A Fiddler on the Roof. Sounds meshuga, no? National Yiddish Theatre Folksbiene is presenting a fresh Yiddish version of one of the most famous Broadway shows with both Yiddish and Russian translations at the Museum of Jewish Heritage. This is the first time that this production has been staged in the US and who more perfect to direct it than Joel Grey. The title of the production appears as “Fidler Afn Dakhwas.”
Having been seated I viewed the stage to see: a small pile of tables on the left and three hanging curtains that gave an appearance that they were made of a light brown cloth. The middle one had large letters written in Yiddish. I have learned that the difference in lettering from Hebrew is that Yiddish lettering does not have the Hebrew vowels. It spelled out the word “Torah,” the five books of Hebrew scripture, or more widely known as the Five Books of Moses. An orchestra sat directly behind the curtains.
It was at this point that I checked out the program first noticing an important message. “Sheldon Harnick’s lyrics and Joseph Stein’s book for Fiddler On The Roof were translated into Yiddish by Shraga Friedman, a native of Warsaw who emigrated to the Land of Israel at the outbreak of World War II. Friedman became a well-known director, actor and translator who appeared in many films and on the stage of Habima, the national theater of Israel.”
“Fidler Afn Dakhwas first performed in Israel in 1965. This production marks the premiere in the United States. The translation directly quotes Sholom Aleichem’s original stories of “Tevye the Dairy Man”’ most notably during Tevye’s quotations (and misquotations) of the scriptures. Occasionally you will note slight departures from the familiar words of the English language text. Translating is an art form in and of itself. In order to match Harnick’s brilliant rhyme scheme, the meter of Jerry Bock’s unforgettable tunes and Joseph Stein’s rich idioms, Friedman sometimes needed to alter the literal meaning of a line, in order to preserve the emotional spirit.”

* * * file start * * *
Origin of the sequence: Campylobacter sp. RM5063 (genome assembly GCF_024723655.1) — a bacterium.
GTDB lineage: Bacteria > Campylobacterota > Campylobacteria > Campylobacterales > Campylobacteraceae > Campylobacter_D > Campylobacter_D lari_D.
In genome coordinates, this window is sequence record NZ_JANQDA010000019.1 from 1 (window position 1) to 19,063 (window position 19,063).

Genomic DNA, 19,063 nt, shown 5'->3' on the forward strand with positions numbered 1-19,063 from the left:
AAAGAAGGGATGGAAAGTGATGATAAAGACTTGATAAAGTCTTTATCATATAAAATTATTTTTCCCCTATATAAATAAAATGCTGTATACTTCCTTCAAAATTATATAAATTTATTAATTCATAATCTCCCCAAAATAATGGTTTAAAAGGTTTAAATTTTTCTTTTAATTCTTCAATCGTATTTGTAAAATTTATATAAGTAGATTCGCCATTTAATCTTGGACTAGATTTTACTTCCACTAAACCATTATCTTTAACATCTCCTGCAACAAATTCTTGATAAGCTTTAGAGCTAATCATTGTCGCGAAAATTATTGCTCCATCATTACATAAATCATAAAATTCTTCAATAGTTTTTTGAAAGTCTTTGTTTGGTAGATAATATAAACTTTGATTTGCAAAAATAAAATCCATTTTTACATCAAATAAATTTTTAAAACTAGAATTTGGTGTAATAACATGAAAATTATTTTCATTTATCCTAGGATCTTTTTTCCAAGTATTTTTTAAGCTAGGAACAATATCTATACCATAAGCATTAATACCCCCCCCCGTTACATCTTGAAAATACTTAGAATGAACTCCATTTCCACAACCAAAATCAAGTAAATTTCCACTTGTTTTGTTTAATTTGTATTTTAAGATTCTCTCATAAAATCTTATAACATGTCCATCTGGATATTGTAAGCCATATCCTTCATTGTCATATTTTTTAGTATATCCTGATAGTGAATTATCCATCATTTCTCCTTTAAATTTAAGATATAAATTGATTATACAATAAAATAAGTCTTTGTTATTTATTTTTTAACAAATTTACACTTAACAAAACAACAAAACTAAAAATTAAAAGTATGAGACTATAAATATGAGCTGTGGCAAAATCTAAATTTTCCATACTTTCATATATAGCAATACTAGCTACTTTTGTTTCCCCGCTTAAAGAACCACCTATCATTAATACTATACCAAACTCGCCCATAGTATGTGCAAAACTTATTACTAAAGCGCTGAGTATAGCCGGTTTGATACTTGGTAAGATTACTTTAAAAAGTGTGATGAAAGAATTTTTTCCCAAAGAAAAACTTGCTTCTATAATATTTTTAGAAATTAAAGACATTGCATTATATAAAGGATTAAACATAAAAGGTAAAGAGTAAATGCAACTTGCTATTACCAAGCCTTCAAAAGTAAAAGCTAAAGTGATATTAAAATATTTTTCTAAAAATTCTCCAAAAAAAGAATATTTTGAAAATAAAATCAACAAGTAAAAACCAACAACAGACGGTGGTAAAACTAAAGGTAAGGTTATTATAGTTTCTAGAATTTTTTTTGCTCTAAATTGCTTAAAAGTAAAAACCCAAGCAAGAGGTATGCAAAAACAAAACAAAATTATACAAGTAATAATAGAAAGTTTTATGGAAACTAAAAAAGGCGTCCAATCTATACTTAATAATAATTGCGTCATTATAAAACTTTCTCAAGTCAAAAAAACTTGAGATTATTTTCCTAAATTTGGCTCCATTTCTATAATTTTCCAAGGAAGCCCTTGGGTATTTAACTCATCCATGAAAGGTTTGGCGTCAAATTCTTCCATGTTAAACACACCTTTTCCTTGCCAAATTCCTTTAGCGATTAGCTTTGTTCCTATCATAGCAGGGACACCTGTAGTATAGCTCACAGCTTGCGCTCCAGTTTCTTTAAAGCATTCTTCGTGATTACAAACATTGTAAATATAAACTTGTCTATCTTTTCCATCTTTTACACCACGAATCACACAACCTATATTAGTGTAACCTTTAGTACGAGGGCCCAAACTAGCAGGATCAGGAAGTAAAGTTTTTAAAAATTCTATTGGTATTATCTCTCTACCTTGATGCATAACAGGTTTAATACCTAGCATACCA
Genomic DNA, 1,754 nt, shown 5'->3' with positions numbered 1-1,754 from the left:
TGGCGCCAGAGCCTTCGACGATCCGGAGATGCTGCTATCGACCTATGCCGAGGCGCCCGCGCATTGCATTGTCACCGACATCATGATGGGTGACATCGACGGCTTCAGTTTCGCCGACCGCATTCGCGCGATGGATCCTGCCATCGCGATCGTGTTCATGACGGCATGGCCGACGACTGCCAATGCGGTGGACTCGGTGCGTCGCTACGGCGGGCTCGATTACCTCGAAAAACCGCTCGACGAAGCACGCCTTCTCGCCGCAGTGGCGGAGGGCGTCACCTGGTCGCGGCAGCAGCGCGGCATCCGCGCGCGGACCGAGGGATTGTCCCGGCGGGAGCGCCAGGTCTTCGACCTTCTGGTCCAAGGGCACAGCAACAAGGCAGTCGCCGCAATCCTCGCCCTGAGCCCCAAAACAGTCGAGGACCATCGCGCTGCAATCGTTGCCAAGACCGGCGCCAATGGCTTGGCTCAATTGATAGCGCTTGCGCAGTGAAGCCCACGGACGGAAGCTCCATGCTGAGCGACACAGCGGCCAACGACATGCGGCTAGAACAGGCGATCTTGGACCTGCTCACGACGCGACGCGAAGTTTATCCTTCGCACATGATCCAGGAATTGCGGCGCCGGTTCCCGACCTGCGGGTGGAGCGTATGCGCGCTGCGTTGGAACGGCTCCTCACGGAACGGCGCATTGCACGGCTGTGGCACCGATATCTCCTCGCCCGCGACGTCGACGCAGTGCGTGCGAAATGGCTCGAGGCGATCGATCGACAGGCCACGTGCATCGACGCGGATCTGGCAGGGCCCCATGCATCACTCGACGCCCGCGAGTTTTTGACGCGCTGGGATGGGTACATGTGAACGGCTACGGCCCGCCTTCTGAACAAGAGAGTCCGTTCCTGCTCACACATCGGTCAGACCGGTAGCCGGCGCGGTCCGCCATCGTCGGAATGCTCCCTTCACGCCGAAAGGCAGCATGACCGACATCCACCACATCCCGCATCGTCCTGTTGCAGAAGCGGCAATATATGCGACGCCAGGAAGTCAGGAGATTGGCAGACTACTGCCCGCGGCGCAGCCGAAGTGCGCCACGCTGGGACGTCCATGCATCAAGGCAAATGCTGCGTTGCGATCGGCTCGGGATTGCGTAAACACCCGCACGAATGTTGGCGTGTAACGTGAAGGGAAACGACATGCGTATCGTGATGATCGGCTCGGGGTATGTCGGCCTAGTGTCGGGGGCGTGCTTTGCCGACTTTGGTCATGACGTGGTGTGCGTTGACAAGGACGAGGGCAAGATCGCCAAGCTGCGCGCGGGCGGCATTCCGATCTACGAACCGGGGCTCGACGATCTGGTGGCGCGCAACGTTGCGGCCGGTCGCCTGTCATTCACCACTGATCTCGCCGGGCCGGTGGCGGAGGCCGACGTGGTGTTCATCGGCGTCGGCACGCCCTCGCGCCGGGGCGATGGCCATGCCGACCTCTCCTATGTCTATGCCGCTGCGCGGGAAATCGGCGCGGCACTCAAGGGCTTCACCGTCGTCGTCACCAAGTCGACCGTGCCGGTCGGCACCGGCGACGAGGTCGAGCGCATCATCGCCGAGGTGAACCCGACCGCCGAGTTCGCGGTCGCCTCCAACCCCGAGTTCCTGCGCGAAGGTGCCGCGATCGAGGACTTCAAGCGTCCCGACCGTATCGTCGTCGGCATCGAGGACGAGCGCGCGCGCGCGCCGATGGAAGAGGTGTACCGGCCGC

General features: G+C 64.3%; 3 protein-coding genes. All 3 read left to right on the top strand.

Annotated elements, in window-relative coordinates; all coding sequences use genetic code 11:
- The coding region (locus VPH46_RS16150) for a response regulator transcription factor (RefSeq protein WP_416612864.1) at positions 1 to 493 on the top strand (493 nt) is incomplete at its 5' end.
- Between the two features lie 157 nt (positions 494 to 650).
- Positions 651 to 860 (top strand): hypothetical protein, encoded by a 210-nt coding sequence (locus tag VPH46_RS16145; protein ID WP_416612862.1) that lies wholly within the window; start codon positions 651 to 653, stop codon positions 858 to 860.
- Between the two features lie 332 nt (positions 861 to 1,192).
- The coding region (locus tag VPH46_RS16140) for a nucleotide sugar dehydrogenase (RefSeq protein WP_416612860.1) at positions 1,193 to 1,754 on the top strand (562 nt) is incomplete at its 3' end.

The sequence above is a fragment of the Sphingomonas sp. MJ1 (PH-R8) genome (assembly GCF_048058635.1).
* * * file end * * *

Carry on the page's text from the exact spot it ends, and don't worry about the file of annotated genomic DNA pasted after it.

“For example, the beloved song ‘If I Were a Rich Man’ is translated by Shraga Friedman as ‘Ven Ikh Bin a Rotshild’ (If I Were a Rothschild). This not only fits in perfectly with the meter of the song, but also invokes the title of another well-known Sholom Aleichem story and employs a commonly used Yiddish expression which indeed means ‘If I were a rich man.’”
“The artistic team has decided to share these variances with you in the supertitle translations in order to maintain consistency between what you are hearing in Yiddish and how it is translated back into English and Russian.”
Translations in both Yiddish and Russian appeared on the left and right sides at the top of the stage. Each of the musical numbers gives the title in Yiddish along with the English title in parenthesis. In case you never saw the production or movie, the play is set in Russia, 1905 and based on tales from the author Sholem Aleichhem.
The show begins as Der Fidler appears and perks herself atop the tables. This is the first time I have seen a woman cast as the Fiddler. She actually comes onto the stage and plays the fiddle several times during the performance, which kind of makes more sense to the title.